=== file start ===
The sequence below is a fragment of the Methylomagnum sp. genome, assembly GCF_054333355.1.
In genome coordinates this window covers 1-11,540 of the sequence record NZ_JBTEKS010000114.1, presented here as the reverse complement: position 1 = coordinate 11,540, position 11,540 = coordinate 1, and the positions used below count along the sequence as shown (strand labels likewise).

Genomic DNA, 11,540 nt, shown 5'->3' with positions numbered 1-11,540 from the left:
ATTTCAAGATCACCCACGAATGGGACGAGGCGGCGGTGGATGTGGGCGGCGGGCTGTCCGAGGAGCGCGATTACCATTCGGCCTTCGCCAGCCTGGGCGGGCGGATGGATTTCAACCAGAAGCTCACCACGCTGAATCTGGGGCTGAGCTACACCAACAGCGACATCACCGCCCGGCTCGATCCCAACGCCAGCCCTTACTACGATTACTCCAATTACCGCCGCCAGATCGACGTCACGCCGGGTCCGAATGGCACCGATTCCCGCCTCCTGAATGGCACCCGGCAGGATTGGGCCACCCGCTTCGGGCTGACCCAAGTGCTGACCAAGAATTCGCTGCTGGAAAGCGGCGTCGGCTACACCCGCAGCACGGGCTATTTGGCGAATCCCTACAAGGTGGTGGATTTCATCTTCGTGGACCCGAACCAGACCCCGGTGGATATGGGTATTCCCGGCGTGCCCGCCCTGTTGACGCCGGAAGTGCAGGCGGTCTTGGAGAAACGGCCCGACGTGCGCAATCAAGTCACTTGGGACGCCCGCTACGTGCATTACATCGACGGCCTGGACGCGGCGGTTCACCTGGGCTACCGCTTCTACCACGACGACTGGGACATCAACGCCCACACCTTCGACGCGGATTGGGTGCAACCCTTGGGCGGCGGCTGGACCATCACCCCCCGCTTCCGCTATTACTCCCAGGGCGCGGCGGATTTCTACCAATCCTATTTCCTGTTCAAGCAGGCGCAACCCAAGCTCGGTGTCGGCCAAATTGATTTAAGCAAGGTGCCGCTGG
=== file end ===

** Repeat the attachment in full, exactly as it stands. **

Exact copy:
The sequence below is a fragment of the Methylomagnum sp. genome, assembly GCF_054333355.1.
In genome coordinates this window covers 1-11,540 of the sequence record NZ_JBTEKS010000114.1, presented here as the reverse complement: position 1 = coordinate 11,540, position 11,540 = coordinate 1, and the positions used below count along the sequence as shown (strand labels likewise).

Genomic DNA, 11,540 nt, shown 5'->3' with positions numbered 1-11,540 from the left:
ATTTCAAGATCACCCACGAATGGGACGAGGCGGCGGTGGATGTGGGCGGCGGGCTGTCCGAGGAGCGCGATTACCATTCGGCCTTCGCCAGCCTGGGCGGGCGGATGGATTTCAACCAGAAGCTCACCACGCTGAATCTGGGGCTGAGCTACACCAACAGCGACATCACCGCCCGGCTCGATCCCAACGCCAGCCCTTACTACGATTACTCCAATTACCGCCGCCAGATCGACGTCACGCCGGGTCCGAATGGCACCGATTCCCGCCTCCTGAATGGCACCCGGCAGGATTGGGCCACCCGCTTCGGGCTGACCCAAGTGCTGACCAAGAATTCGCTGCTGGAAAGCGGCGTCGGCTACACCCGCAGCACGGGCTATTTGGCGAATCCCTACAAGGTGGTGGATTTCATCTTCGTGGACCCGAACCAGACCCCGGTGGATATGGGTATTCCCGGCGTGCCCGCCCTGTTGACGCCGGAAGTGCAGGCGGTCTTGGAGAAACGGCCCGACGTGCGCAATCAAGTCACTTGGGACGCCCGCTACGTGCATTACATCGACGGCCTGGACGCGGCGGTTCACCTGGGCTACCGCTTCTACCACGACGACTGGGACATCAACGCCCACACCTTCGACGCGGATTGGGTGCAACCCTTGGGCGGCGGCTGGACCATCACCCCCCGCTTCCGCTATTACTCCCAGGGCGCGGCGGATTTCTACCAATCCTATTTCCTGTTCAAGCAGGCGCAACCCAAGCTCGGTGTCGGCCAAATTGATTTAAGCAAGGTGCCGCTGG